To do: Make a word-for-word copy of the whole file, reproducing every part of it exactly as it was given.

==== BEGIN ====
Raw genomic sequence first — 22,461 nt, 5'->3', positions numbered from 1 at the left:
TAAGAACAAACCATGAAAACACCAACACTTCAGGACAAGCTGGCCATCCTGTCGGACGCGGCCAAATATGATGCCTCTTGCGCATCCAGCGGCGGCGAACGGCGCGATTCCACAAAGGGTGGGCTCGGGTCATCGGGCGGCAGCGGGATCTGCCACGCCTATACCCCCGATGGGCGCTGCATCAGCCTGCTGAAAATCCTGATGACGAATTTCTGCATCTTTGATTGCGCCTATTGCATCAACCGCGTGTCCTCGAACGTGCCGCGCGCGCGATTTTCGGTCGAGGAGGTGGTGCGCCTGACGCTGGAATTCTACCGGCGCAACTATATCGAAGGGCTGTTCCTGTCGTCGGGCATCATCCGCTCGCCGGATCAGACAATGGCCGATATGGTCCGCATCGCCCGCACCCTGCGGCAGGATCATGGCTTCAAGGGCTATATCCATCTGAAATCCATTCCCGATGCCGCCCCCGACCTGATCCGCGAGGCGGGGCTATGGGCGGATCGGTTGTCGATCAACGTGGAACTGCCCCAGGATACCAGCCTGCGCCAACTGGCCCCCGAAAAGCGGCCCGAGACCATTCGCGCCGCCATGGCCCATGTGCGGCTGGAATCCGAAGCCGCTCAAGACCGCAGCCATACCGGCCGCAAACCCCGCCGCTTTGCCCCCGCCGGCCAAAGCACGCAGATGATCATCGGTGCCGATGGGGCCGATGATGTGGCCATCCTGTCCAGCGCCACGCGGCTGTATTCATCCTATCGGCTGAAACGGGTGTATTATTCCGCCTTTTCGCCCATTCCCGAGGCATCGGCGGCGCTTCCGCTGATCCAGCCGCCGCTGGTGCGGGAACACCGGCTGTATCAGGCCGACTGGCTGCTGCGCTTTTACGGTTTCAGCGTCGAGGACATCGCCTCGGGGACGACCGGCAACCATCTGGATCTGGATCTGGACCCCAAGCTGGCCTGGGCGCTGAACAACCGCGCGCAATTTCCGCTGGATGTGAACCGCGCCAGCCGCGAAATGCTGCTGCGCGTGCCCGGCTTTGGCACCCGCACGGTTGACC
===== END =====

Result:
Raw genomic sequence first — 22,461 nt, 5'->3', positions numbered from 1 at the left:
TAAGAACAAACCATGAAAACACCAACACTTCAGGACAAGCTGGCCATCCTGTCGGACGCGGCCAAATATGATGCCTCTTGCGCATCCAGCGGCGGCGAACGGCGCGATTCCACAAAGGGTGGGCTCGGGTCATCGGGCGGCAGCGGGATCTGCCACGCCTATACCCCCGATGGGCGCTGCATCAGCCTGCTGAAAATCCTGATGACGAATTTCTGCATCTTTGATTGCGCCTATTGCATCAACCGCGTGTCCTCGAACGTGCCGCGCGCGCGATTTTCGGTCGAGGAGGTGGTGCGCCTGACGCTGGAATTCTACCGGCGCAACTATATCGAAGGGCTGTTCCTGTCGTCGGGCATCATCCGCTCGCCGGATCAGACAATGGCCGATATGGTCCGCATCGCCCGCACCCTGCGGCAGGATCATGGCTTCAAGGGCTATATCCATCTGAAATCCATTCCCGATGCCGCCCCCGACCTGATCCGCGAGGCGGGGCTATGGGCGGATCGGTTGTCGATCAACGTGGAACTGCCCCAGGATACCAGCCTGCGCCAACTGGCCCCCGAAAAGCGGCCCGAGACCATTCGCGCCGCCATGGCCCATGTGCGGCTGGAATCCGAAGCCGCTCAAGACCGCAGCCATACCGGCCGCAAACCCCGCCGCTTTGCCCCCGCCGGCCAAAGCACGCAGATGATCATCGGTGCCGATGGGGCCGATGATGTGGCCATCCTGTCCAGCGCCACGCGGCTGTATTCATCCTATCGGCTGAAACGGGTGTATTATTCCGCCTTTTCGCCCATTCCCGAGGCATCGGCGGCGCTTCCGCTGATCCAGCCGCCGCTGGTGCGGGAACACCGGCTGTATCAGGCCGACTGGCTGCTGCGCTTTTACGGTTTCAGCGTCGAGGACATCGCCTCGGGGACGACCGGCAACCATCTGGATCTGGATCTGGACCCCAAGCTGGCCTGGGCGCTGAACAACCGCGCGCAATTTCCGCTGGATGTGAACCGCGCCAGCCGCGAAATGCTGCTGCGCGTGCCCGGCTTTGGCACCCGCACGGTTGACC